Facing a worsening talent shortfall and contemplating 1.8 million unfilled cybersecurity positions by 2022, the cybersecurity industry is now grappling with one blazingly obvious part of the problem: the dramatic underrepresentation of women in the field.
Somehow, in one of the world’s most popular and dynamic fields, only 11% of professionals are women. That seems like a great place to start looking for solutions, so Kaspersky Lab undertook a study to learn more about the obstacles between women and careers in cybersecurity. The topic is multifaceted and complex, so we didn’t expect simple answers. Nor will we, as a cybersecurity company, attempt to delve into the variable and sometimes fraught sociological factors at play.
To be clear, the skills gap is not tied to gender. We found that young women have the skills to enter the industry, and they tend to have positive opinions about cybersecurity’s role in society. They are not, however, pursuing cybersecurity careers, and our research implicates two broad causes: educational guidance and a lack of role models.
Young people tend to set out on their career paths well before their first job search begins, and that shapes their choices of school subjects.
We found that boys are significantly more likely than girls to choose mathematics (49% vs. 36%) and IT (21% vs. 7%) as their preferred subjects at school. Those subject areas are common foundations of a career in cybersecurity — indeed, more than 57% of women surveyed cited the absence of experience in coding as a reason for not choosing cybersecurity for a career.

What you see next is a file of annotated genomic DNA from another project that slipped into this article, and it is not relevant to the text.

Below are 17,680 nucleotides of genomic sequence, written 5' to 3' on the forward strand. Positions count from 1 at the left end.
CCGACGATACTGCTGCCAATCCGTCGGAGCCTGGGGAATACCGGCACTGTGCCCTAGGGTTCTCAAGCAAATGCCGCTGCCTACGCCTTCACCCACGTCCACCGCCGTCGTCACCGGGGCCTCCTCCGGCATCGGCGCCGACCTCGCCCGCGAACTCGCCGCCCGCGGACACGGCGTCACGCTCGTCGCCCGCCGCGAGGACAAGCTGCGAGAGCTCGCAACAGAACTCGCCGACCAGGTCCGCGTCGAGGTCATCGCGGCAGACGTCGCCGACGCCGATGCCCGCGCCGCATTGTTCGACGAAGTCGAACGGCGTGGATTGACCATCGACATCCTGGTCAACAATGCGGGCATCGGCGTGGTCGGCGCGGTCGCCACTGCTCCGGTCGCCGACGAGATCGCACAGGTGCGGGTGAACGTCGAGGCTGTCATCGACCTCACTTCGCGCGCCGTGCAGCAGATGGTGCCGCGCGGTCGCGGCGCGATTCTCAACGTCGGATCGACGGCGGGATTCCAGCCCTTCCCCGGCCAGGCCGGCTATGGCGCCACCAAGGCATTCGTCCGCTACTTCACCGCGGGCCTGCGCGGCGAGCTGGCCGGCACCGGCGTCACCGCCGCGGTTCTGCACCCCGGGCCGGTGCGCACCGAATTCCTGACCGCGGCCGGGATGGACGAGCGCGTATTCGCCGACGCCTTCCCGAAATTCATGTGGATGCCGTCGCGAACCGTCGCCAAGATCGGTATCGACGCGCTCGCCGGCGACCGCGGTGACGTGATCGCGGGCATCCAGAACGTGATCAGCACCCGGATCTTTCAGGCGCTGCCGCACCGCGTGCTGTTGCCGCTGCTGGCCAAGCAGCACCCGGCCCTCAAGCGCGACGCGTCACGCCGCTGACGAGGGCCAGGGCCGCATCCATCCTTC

Helping girls and young women further their natural interest in STEM topics is something that can begin at home and at school. Janice Richardson, senior advisor at European Schoolnet, says, “Schools have a big role to play, and cybersecurity will only become attractive as a career path when young people are able to grasp the full sense and exciting challenges it offers.”
Early in life, Richardson points out, three out of four parents lack sufficient information to guide children’s choices that might lead toward or away from a cybersecurity career path. It is also critical, she says, to break down preconceived ideas of males, the media, and the general public on stereotypes and “suitable” professions for girls.
As parents, teachers, and schools find opportunities to guide young pupils toward STEM topics from which they are often steered away, the industry could find benefits in vying for their attention before those children begin making and acting on career decisions. For the young women we surveyed, the average age for that is just shy of 16.
A distinct lack of female role models or influencers drags the industry: 69% of young people say they have never met somebody who works in the cybersecurity industry, and only 11% of them have met a woman who works in the industry. The disparity clearly has an effect. After meeting a fellow female who works in cybersecurity, 63% of women think more positively about the sector.
The effect can snowball, with fewer women in the sector leading to even fewer women in the sector. And although education is certainly a key factor, Jacky Fox, Deloitte’s director of Cyber Risk, points out that it isn’t the key. A candidate having a technology background is an advantage, but the importance of inclusivity in the workplace cannot be overlooked. “The tipping point for a group to no longer feel like a minority is 30%….The ‘brogrammers’ culture and military-style language can be off-putting to women. We are careful with our recruitment campaigns to make them gender neutral. When I first started working in the technology industry there were very few female role models. In Deloitte Ireland, our cyber team is 30% women.”
And then there is the flip side: Women already in the industry can act as beacons to draw more young women in, by promoting knowledge of cybersecurity as a vibrant career choice, by acting as role models, and by mentoring.